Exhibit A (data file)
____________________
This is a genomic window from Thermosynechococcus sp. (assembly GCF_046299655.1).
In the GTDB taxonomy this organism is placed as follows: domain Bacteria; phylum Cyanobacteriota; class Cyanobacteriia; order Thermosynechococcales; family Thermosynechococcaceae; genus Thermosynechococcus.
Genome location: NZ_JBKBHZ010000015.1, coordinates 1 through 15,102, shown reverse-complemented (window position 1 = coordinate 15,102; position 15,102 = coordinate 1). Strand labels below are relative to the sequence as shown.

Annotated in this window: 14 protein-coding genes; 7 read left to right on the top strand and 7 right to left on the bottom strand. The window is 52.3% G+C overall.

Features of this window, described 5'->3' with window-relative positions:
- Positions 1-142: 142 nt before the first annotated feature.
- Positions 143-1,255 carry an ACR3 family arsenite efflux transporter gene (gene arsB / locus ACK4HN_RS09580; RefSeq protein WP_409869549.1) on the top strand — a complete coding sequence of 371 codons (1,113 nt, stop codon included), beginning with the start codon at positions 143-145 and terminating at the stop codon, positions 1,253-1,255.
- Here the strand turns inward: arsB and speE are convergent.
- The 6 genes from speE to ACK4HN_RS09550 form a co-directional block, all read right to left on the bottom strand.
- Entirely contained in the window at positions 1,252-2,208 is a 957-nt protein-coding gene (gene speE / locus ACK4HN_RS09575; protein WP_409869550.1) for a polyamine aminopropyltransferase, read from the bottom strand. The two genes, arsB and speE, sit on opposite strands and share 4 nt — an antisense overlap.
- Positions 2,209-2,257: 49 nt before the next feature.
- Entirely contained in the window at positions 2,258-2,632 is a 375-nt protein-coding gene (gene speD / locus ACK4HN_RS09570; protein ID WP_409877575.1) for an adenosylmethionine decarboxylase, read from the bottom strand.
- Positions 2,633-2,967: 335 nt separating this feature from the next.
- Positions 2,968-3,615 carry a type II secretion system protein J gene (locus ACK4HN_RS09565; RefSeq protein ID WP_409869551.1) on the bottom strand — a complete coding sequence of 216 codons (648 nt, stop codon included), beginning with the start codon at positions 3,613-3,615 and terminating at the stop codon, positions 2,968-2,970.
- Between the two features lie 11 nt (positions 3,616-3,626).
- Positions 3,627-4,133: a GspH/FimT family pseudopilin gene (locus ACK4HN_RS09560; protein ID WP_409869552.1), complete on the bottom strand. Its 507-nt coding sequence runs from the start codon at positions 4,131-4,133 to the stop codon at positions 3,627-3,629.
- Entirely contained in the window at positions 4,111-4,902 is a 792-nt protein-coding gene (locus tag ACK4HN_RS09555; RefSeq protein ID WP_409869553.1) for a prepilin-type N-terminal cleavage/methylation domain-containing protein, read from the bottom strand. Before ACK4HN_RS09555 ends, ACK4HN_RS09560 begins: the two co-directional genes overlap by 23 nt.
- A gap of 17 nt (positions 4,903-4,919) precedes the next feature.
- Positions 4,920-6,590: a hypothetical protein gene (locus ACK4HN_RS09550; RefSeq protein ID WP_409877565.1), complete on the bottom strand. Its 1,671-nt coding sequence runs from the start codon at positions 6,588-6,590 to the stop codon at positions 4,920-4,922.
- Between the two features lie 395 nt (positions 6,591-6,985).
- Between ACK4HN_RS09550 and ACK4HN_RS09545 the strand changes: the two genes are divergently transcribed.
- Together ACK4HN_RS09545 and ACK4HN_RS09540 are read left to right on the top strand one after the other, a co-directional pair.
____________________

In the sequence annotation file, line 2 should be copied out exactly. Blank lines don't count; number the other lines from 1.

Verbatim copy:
In the GTDB taxonomy this organism is placed as follows: domain Bacteria; phylum Cyanobacteriota; class Cyanobacteriia; order Thermosynechococcales; family Thermosynechococcaceae; genus Thermosynechococcus.